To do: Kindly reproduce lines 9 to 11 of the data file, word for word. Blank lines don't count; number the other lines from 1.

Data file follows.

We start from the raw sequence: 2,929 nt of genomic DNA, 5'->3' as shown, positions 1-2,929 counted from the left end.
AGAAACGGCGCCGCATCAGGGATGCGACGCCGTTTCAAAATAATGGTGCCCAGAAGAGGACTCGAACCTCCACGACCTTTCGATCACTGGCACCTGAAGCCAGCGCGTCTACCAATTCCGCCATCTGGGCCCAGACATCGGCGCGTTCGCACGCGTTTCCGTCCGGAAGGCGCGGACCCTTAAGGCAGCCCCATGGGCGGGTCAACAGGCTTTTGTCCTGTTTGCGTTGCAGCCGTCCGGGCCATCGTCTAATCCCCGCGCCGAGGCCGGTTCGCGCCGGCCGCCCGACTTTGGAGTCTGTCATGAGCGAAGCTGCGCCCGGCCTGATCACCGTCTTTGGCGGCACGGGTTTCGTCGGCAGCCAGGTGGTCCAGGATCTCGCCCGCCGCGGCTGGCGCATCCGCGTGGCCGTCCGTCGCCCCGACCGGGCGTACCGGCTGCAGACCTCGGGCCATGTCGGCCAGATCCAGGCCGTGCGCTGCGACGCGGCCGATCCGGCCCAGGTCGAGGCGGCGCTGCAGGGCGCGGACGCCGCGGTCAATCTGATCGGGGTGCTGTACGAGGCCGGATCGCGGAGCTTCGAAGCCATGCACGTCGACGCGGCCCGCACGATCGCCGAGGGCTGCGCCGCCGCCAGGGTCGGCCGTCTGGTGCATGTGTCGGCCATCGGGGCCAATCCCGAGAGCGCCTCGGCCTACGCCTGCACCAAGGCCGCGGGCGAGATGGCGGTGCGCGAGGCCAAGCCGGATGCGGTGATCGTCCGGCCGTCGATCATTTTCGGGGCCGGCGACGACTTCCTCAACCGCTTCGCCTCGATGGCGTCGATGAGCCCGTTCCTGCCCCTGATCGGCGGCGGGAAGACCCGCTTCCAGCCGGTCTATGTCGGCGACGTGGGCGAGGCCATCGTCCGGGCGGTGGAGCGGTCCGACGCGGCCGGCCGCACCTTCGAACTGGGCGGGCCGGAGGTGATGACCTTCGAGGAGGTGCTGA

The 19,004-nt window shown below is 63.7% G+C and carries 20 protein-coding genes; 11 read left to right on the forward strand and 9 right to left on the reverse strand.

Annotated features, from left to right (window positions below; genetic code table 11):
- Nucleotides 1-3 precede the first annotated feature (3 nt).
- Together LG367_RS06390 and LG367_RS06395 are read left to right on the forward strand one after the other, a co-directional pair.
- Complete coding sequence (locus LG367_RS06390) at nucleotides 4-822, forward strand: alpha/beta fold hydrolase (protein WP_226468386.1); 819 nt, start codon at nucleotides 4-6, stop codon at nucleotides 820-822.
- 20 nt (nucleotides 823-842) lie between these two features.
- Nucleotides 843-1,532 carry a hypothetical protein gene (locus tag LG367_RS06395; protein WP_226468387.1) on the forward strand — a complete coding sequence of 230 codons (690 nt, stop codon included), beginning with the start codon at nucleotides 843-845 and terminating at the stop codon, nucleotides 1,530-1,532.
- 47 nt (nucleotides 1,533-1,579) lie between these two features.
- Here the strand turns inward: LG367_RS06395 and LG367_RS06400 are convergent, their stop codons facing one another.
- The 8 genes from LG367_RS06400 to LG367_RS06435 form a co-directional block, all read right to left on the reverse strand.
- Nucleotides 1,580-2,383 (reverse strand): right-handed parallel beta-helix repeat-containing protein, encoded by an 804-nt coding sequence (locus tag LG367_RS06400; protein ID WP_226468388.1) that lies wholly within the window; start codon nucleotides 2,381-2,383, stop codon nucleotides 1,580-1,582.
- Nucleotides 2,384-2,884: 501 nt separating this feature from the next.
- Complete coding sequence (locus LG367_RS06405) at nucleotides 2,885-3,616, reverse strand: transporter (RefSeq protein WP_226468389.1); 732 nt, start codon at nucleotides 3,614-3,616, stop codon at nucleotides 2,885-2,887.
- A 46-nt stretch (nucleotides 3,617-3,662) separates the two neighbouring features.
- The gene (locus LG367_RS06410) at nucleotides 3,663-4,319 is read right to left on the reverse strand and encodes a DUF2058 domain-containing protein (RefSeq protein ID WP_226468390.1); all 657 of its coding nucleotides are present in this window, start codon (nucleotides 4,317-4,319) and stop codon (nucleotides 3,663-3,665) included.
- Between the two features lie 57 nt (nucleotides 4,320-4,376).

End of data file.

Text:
- Nucleotides 843-1,532 carry a hypothetical protein gene (locus tag LG367_RS06395; protein WP_226468387.1) on the forward strand — a complete coding sequence of 230 codons (690 nt, stop codon included), beginning with the start codon at nucleotides 843-845 and terminating at the stop codon, nucleotides 1,530-1,532.
- 47 nt (nucleotides 1,533-1,579) lie between these two features.
- Here the strand turns inward: LG367_RS06395 and LG367_RS06400 are convergent, their stop codons facing one another.